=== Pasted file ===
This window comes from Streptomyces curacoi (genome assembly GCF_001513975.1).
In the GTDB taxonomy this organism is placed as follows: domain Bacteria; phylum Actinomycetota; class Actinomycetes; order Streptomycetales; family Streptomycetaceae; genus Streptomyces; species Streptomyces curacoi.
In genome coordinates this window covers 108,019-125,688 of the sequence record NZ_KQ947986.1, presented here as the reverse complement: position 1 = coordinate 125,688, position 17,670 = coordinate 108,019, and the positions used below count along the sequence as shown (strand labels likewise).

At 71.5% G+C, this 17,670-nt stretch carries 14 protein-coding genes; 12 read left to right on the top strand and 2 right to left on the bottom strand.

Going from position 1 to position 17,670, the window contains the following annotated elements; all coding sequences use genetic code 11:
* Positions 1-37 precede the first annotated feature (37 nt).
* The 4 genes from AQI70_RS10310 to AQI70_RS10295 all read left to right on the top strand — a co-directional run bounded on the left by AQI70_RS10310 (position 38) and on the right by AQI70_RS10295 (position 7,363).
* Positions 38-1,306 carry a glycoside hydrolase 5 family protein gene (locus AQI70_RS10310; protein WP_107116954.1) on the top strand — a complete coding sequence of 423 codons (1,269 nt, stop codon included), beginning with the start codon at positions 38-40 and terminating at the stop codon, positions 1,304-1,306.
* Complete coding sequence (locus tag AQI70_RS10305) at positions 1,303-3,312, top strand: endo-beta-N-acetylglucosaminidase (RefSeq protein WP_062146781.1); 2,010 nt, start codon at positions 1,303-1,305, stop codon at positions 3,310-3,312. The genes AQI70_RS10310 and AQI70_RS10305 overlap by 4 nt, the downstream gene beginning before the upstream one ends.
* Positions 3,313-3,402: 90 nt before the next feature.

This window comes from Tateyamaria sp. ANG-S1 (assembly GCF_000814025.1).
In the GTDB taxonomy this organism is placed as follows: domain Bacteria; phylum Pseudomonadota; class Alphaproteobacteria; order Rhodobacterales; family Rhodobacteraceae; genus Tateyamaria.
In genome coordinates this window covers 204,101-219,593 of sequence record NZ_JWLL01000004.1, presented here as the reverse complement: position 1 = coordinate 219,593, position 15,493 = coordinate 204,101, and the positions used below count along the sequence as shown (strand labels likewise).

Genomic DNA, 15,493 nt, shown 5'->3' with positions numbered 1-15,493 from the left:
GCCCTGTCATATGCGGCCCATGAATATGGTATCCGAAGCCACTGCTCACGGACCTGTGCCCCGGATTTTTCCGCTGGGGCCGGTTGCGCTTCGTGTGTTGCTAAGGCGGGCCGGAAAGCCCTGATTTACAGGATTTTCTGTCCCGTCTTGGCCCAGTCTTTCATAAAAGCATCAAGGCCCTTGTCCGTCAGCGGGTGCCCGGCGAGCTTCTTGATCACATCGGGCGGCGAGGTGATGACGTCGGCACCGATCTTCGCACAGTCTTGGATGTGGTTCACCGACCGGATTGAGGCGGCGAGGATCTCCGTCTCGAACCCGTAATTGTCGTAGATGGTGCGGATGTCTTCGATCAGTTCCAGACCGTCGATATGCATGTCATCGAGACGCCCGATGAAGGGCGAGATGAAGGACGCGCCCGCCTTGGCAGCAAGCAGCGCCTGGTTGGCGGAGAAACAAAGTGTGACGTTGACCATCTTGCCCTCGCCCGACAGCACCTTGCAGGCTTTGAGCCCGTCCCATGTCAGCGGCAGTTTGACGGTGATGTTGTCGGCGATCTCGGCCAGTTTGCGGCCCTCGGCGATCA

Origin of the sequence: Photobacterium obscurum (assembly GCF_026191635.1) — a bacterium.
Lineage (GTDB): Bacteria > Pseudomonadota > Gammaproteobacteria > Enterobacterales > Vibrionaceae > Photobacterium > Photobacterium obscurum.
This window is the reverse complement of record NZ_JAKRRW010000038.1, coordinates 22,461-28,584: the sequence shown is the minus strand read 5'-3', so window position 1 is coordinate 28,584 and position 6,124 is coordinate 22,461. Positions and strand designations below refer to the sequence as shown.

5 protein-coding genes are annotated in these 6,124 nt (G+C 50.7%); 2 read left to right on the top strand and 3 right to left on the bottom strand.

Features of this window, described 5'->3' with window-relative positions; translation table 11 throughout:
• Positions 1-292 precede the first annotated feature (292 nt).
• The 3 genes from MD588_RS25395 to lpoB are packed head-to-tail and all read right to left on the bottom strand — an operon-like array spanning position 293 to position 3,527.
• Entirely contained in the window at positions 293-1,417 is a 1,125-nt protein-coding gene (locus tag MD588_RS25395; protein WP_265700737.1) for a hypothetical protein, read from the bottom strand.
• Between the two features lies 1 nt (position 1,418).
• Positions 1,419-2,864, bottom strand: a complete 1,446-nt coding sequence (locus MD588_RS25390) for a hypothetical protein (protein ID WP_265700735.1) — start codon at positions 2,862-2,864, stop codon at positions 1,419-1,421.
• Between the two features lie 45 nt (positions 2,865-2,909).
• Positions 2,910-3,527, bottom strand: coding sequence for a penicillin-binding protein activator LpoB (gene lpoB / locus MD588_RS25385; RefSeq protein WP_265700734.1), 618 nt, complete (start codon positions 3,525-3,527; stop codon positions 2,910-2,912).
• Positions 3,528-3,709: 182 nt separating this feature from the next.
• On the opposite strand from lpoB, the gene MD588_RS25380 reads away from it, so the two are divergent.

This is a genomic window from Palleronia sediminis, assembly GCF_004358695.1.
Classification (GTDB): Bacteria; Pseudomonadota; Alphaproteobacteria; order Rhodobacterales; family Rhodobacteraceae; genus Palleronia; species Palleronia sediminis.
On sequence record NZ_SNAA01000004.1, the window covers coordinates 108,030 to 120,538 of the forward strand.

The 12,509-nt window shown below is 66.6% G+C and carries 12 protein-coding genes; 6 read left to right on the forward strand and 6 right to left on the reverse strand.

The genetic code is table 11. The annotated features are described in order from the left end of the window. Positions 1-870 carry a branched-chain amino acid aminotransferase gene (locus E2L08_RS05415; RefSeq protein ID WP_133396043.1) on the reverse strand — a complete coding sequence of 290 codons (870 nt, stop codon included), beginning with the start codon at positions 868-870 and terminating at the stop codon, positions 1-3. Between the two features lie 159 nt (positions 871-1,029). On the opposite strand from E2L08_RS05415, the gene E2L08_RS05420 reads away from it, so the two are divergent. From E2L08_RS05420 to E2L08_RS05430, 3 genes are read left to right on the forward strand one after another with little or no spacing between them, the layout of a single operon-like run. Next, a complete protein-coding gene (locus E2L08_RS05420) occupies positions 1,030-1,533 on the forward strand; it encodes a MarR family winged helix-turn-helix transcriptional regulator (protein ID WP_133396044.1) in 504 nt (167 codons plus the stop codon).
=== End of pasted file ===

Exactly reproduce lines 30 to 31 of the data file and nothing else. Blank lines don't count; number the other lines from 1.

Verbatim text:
This is a genomic window from Palleronia sediminis, assembly GCF_004358695.1.
Classification (GTDB): Bacteria; Pseudomonadota; Alphaproteobacteria; order Rhodobacterales; family Rhodobacteraceae; genus Palleronia; species Palleronia sediminis.